The prevalence of substance use disorders is highest across Eastern Europe and the USA, occurring in 5–6% of the population. This means approximately one in 20 experience substance dependency. Across Western and Central Europe, the Americas, and Oceania, this prevalence typically ranges from 2 to 5%. Across Africa, the Middle East, and Asia, this prevalence is typically lower at 1–2%. When we look at sex differences in substance use disorders, we see that in every country, the prevalence is greater in men than women [8]. A ‘national survey’ in 2007 reported that six million (8.5%) Egyptians are addicted to drugs, that most of them were 15 and 25 years of age, and that addicts are considered criminals rather than patients in need for treatment [9].

Factors considered as being outside an individual’s control can be labeled as structural risk factors or macroenvironmental factors. For example, the individuals’ and their family’s socioeconomic status is found to be associated with substance use, where lower status is associated with increased risk of substance use. Living in a deprived neighborhood, with high crime rate and other social problems, is also found to be related to substance use [10].

Many researchers who explore risk and protective factors related to adolescent substance use emphasize the social context, and the key aspects of this context are interactions within the family. Parents influence adolescents’ development in many ways, such as providing family structure, instilling values, and regulating how time is spent. Studies have found that parental monitoring, such as establishing clear rules about drug use and providing opportunities for involvement in family decisions, has been shown to reduce teen substance use [11]. In addition, the school environment and school management are also linked to substance use, where poor school situations increase the risk of using substances such as illicit drugs [12].


  Aim Top


This study aimed at exploring the effect of various familial and psychosocial risk factors on the development and severity of substance use in a sample of Egyptian adolescents, the associated life events, and their reflection on the quality of life (QoL).

Participants and methods

This is a cross-sectional case–control study. It included two groups: the patient group, which included 50 male adolescents from Abbasiya Mental Health Hospital, Cairo, Egypt, from the outpatient clinic of adolescents addiction, between 12 and 19 years of age who were diagnosed as being substance abusers or substance dependents according to the DSM-IV-TR criteria with Absence of intoxication or withdrawal symptoms for at least 4 weeks, and the control group, which included 50 age-matched, sex-matched, education-matched, and social standard-matched participants, with no current psychiatric or neurological disorders.

Procedures

Each interview began with the explanation of the study objectives to all participants and that their information was to be used only for scientific purposes. An informed consent was obtained from all participants in the study before conducting the interviews. All patients and control cases were subjected to the following: after obtaining oral and written consent from the individual himself or from his guardian, they were evaluated using a semi-structured interview that gathered general data and drug habits of the patients (the type of drug, the route of administration, the dose, etc.). The following tools of assessment were used: first, a Mini International Neuropsychiatric Interview for children and adolescents (MINI KID) [13] was used to diagnose psychiatric disorders; second, questionnaire for detection of drug addiction designed by General Secretariat of Mental Health and Addiction Treatment [14]. The questionnaire is formed from 82 questions in the form of five parts. The first part contains personal data in terms of sex, age, country of origin, current place of residence, and educational level, the second part includes social status and presence or absence of father and mother during the period of development, the third part is specific to smoking and experimental abuse, part IV is specific for history of abuse with all its details, and part V is specific to the opinion of the researcher; third, a scale for measuring family socioeconomic status for health research in Egypt, according to Fahmy and El Sherbini [15]; fourth, life event stresses questionnaire [16], which assesses different sources of stress that could be faced including family, economic, education, social, emotional, physical, and personality. Each one of the seven categories is assessed by 10 phrases, where each phrase has four degrees, scoring from 0 to 3. So each category has a score between 0 and 30, and the total score range from 0-210; and finally, the PCASEE questionnaire for QoL, which was developed by Beck. It is a rating scale for assessment of health status and QoL. It is formed of six groups of questions: group A to assess physical problems, group B to assess cognitive problems, group C to assess affective problems, group D to assess social dysfunction, group E to assess economic problems, and group F to assess ego problems. Each group of questions is formed of five items. For each, a score from 0 to 5 is given, and the sum of each group is multiplied by 4 to give a percentage score, in which 100% means the best possible QoL.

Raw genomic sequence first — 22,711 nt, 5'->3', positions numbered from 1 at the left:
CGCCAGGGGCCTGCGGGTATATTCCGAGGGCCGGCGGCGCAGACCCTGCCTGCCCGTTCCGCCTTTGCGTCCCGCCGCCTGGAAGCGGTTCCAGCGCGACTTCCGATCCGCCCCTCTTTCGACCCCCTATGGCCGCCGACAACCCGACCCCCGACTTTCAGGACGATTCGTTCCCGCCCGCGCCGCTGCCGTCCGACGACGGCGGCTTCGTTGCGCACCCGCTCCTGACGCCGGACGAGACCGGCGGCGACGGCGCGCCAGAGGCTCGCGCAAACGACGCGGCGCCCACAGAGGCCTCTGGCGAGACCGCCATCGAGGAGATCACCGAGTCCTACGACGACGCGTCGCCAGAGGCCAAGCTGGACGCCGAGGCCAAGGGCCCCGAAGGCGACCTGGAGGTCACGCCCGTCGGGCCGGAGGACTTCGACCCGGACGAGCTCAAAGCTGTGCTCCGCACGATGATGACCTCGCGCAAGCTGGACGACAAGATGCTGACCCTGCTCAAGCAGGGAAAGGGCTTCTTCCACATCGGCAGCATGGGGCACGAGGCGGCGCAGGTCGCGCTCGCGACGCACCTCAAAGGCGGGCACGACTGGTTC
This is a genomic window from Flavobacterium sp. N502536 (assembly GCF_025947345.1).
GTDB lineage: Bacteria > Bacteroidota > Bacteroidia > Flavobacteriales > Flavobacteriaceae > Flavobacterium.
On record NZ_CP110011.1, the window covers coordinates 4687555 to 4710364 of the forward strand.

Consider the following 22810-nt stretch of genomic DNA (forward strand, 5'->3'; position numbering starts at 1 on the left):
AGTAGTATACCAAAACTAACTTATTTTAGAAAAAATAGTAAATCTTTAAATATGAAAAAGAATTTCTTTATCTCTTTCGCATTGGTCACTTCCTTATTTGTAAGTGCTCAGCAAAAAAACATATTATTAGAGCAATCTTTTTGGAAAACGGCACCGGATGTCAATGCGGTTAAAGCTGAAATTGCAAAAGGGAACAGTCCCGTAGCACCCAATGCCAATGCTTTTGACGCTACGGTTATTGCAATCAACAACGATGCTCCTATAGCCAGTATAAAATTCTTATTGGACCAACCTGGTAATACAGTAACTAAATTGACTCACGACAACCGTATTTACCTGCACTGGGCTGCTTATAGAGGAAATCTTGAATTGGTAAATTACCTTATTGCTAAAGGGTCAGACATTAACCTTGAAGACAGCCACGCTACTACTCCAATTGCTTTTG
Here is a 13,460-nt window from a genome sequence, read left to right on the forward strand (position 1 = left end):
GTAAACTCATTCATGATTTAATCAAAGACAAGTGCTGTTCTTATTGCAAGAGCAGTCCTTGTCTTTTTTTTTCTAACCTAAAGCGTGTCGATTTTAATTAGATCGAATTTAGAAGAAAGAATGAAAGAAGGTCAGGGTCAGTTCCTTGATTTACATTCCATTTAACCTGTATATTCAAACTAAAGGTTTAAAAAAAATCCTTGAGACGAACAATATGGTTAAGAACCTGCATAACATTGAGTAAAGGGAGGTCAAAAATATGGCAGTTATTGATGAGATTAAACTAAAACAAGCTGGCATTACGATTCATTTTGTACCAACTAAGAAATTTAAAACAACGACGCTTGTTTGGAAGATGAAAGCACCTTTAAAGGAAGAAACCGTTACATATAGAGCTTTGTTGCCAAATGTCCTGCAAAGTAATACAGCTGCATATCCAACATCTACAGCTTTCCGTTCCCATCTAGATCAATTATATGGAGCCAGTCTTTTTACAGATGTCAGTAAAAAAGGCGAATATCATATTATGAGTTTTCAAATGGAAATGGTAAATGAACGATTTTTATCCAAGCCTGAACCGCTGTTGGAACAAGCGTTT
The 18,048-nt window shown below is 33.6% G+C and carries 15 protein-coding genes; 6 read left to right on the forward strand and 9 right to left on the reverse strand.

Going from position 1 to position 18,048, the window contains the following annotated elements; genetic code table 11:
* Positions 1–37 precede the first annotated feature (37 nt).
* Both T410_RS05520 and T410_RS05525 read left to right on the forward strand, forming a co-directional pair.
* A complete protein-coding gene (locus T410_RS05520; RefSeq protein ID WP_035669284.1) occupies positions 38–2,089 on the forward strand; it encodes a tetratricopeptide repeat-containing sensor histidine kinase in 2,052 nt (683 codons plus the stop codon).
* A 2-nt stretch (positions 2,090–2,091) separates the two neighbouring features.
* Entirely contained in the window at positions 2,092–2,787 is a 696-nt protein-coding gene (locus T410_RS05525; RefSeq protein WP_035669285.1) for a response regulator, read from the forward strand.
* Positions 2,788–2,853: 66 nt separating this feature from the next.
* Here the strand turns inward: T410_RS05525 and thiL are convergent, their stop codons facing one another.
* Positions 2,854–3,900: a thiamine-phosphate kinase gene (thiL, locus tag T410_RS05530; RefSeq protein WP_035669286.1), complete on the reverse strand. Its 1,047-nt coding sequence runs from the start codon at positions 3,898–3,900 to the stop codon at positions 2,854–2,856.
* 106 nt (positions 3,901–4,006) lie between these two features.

Statistical methods